Of course the movie would have to promise sex and violence to function satisfactorily as one more slasher of arguably the most prolific year of that subgenre’s run: 1981, the year of The Burning, Hell Night, The Funhouse, Dark Night of the Scarecrow, and to top it off the best Friday the 13th movie: the one that introduced us to Jason Voorhees proper. Except those are all American productions and it does not do to forget that Canada was just as involved in the unholy beginnings of that craze as we yanks were, given Black Christmas‘ existence pre-dates fellow inaugural slashers The Texas Chain Saw Massacre and Halloween and even matches up to their masterpiece status. My Bloody Valentine is a bit more humble than either of those three giants but director George Mihalka executes just about all the standards we expect of a slasher picture with no less an admirable turn of skill as any of the other 1981 greats (ok, maybe The Burning leaves it in the dust).

Those standards living in a fairly average screenplay by Jack Beaird (writing his first of two 1981 Canadian slasher pictures, the other being uncredited work on Happy Birthday to Me) about the suitably named town of Valentine Bluffs on the country’s east coast. It’s a small mining town with very little things for its fellas to unwind with after long day’s work in underground and that means that most of the young miners are looking forward to the Valentine’s Day party to come that weekend, the first celebration of the holiday in twenty years. Turns out that the dark memory of a tragic mining accident trapping five miners during that romantic holiday supersedes having “Valentine” in your name, all the moreso when Harry Warden – the sole survivor of that tragedy, whom we only see in a gas-helmeted miner’s outfit identical to what we saw at that tawdry opening and performed by Peter Cowper – took a year later to violently murdering the two mining supervisors whose negligence led to the explosion that trapped him with the co-workers he was forced to eat to survive. Warden left each supervisor’s disemboweled heart in their own candy box with a threat to continue his reign of terror if the town dares to throw another Valentine dance as he was taken away and institutionalized.

And no sooner than when a town volunteer Mabel (Patricia Hamilton) begins decorating the Union Hall for such a celebration does Mayor Hanniger (Larry Reynolds) and Chief Newby (Don Francks) receive a similarly bloodied up candy box with a horrifying human heart in it and a note promising to fulfill Warden’s legacy if the dance does not get called off. But the young miners and their girlfriends have no idea and pay no mind to the adults’ firm insistence of the dance’s cancellation, least of all Hanniger’s son TJ (Paul Kelman), the lead miner Axel (future sitcom animator Neil Affleck), or Sarah (Lori Hallier) as they are much too busy dealing with the love triangle when TJ went west and left Sarah behind to be picked up by Axel before TJ’s dejected return.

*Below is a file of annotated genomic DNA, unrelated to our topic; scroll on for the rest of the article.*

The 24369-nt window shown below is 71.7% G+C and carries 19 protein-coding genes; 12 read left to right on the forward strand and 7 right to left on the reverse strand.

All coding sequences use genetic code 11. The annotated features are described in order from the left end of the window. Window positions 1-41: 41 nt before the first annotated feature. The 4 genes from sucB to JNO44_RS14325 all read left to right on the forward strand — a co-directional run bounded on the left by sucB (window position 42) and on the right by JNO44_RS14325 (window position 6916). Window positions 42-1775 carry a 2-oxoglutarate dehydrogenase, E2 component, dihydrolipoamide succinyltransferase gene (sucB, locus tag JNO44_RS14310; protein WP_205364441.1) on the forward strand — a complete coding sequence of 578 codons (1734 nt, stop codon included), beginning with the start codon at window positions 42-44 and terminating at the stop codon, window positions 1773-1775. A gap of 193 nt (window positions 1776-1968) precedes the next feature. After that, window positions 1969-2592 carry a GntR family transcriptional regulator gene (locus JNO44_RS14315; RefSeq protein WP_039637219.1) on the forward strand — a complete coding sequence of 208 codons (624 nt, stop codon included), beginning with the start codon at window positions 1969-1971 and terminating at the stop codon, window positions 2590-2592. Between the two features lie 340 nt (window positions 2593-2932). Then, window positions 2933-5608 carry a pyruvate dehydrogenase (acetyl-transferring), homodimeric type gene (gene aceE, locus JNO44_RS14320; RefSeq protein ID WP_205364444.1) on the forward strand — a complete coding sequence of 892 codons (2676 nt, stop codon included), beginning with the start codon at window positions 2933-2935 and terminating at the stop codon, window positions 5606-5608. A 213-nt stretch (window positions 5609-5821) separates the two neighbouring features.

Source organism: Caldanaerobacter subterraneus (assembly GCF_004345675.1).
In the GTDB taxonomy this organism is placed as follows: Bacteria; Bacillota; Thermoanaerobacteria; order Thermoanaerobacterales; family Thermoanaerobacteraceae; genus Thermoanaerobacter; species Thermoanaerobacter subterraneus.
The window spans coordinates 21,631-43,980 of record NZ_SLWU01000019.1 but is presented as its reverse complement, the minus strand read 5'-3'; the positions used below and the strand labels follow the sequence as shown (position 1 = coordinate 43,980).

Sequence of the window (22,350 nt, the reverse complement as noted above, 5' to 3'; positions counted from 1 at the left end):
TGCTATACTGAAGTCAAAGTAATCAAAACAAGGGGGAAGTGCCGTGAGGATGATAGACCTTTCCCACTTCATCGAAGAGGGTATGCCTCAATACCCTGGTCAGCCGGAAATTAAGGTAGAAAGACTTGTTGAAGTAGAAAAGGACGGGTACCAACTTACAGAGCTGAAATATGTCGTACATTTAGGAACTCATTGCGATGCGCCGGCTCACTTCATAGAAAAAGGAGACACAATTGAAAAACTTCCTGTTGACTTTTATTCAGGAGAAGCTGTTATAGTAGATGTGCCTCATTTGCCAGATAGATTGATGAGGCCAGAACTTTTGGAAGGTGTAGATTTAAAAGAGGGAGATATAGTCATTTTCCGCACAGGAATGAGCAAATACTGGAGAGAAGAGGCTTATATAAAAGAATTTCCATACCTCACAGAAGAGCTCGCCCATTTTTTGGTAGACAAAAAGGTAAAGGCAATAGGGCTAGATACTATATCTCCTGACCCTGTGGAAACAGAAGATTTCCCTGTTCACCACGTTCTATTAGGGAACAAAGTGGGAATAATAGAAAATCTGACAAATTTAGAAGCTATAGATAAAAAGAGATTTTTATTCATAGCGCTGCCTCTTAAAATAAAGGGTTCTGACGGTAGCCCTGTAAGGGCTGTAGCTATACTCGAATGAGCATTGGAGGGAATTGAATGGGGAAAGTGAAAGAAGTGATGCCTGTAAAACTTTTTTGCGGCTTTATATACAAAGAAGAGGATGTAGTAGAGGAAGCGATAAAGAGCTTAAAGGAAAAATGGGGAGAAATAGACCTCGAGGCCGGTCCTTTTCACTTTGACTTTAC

Now this all certainly sounds like nothing special in comparison to the legacy My Bloody Valentine had since left behind as one of the major non-franchise slasher films (discounting a remake in the late 2000s, but that’s a story for another time), but there’s reading about what’s going on and there’s actually sitting in with it all. My Bloody Valentine is most distinguished in its unorthodox choice of location as half of it takes place in the rec room of the central mine where the youngsters all decide to throw their party without the authorities’ knowledge or within the mine itself as they are to be stalked and killed by either Warden or somebody imitating him. But it’s the selection of the shooting location – that of Sydney Mines in Nova Scotia – that truly gives that atmosphere more verisimilitude as it’s one thing to build together a dreary set but it’s another thing to shoot within those decrepit mines, creepy in their own right and inviting shadow and tension in the way it winds or feels set to collapse at any moment*.

Added on top of that is just the hangout vibe that the cast of youngsters naturally sink into in their many scenes together, most notably Keith Knight (who just stands out so well with his magnificent moustache), Cynthia Dale, and Alf Humphreys. It’s not like they’re particularly performing on a dramatic level, but the casual chemistry between all of them – whether drinking at the bar, shooting jokes as they walk out the mine elevator, or just sitting around at the central party – adds that sense of real working class presence to this small-town setting. And they are of course aided by characterizations and dialogue that give no particular depth as complex human presences (this of course hurts most in the sequences involving the TJ/Sarah/Axel triangle) but allows them at least the dignity of responding to the discoveries that something horribly wrong is going on appropriately, particularly compared to other slashers that take years for their hapless victims to realize mayyyyybe a psycho killer is on the loose.